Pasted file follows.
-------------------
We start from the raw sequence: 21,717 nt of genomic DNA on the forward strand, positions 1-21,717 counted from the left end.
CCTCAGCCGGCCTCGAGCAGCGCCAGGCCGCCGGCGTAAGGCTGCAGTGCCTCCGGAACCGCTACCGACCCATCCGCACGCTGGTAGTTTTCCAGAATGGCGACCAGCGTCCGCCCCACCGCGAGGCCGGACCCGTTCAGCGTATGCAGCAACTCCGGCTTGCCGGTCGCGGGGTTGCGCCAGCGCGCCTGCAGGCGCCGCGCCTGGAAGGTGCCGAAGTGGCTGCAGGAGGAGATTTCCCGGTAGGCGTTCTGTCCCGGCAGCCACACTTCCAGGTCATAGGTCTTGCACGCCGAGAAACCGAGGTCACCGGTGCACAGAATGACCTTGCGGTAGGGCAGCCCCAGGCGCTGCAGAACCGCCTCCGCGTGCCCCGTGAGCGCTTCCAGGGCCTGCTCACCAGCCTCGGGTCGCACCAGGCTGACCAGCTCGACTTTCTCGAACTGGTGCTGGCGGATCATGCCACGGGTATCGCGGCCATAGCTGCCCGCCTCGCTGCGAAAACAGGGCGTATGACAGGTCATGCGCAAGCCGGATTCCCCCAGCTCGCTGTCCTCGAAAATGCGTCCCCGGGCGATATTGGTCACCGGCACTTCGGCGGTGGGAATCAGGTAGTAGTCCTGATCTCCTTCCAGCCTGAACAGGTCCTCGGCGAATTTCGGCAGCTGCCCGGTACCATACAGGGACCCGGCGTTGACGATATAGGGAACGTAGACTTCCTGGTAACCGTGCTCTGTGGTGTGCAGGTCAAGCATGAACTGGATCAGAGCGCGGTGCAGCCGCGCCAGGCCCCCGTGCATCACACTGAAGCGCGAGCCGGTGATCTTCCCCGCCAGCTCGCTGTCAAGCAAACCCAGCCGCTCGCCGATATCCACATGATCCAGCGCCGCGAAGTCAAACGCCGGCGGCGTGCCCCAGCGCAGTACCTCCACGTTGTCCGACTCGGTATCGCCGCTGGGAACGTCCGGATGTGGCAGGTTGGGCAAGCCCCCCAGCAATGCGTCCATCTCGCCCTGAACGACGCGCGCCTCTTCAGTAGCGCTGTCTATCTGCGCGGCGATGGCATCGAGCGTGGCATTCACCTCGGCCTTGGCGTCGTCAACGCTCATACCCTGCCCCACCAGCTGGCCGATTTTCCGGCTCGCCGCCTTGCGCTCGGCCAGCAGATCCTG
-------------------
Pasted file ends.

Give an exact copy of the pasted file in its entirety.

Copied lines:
We start from the raw sequence: 21,717 nt of genomic DNA on the forward strand, positions 1-21,717 counted from the left end.
CCTCAGCCGGCCTCGAGCAGCGCCAGGCCGCCGGCGTAAGGCTGCAGTGCCTCCGGAACCGCTACCGACCCATCCGCACGCTGGTAGTTTTCCAGAATGGCGACCAGCGTCCGCCCCACCGCGAGGCCGGACCCGTTCAGCGTATGCAGCAACTCCGGCTTGCCGGTCGCGGGGTTGCGCCAGCGCGCCTGCAGGCGCCGCGCCTGGAAGGTGCCGAAGTGGCTGCAGGAGGAGATTTCCCGGTAGGCGTTCTGTCCCGGCAGCCACACTTCCAGGTCATAGGTCTTGCACGCCGAGAAACCGAGGTCACCGGTGCACAGAATGACCTTGCGGTAGGGCAGCCCCAGGCGCTGCAGAACCGCCTCCGCGTGCCCCGTGAGCGCTTCCAGGGCCTGCTCACCAGCCTCGGGTCGCACCAGGCTGACCAGCTCGACTTTCTCGAACTGGTGCTGGCGGATCATGCCACGGGTATCGCGGCCATAGCTGCCCGCCTCGCTGCGAAAACAGGGCGTATGACAGGTCATGCGCAAGCCGGATTCCCCCAGCTCGCTGTCCTCGAAAATGCGTCCCCGGGCGATATTGGTCACCGGCACTTCGGCGGTGGGAATCAGGTAGTAGTCCTGATCTCCTTCCAGCCTGAACAGGTCCTCGGCGAATTTCGGCAGCTGCCCGGTACCATACAGGGACCCGGCGTTGACGATATAGGGAACGTAGACTTCCTGGTAACCGTGCTCTGTGGTGTGCAGGTCAAGCATGAACTGGATCAGAGCGCGGTGCAGCCGCGCCAGGCCCCCGTGCATCACACTGAAGCGCGAGCCGGTGATCTTCCCCGCCAGCTCGCTGTCAAGCAAACCCAGCCGCTCGCCGATATCCACATGATCCAGCGCCGCGAAGTCAAACGCCGGCGGCGTGCCCCAGCGCAGTACCTCCACGTTGTCCGACTCGGTATCGCCGCTGGGAACGTCCGGATGTGGCAGGTTGGGCAAGCCCCCCAGCAATGCGTCCATCTCGCCCTGAACGACGCGCGCCTCTTCAGTAGCGCTGTCTATCTGCGCGGCGATGGCATCGAGCGTGGCATTCACCTCGGCCTTGGCGTCGTCAACGCTCATACCCTGCCCCACCAGCTGGCCGATTTTCCGGCTCGCCGCCTTGCGCTCGGCCAGCAGATCCTG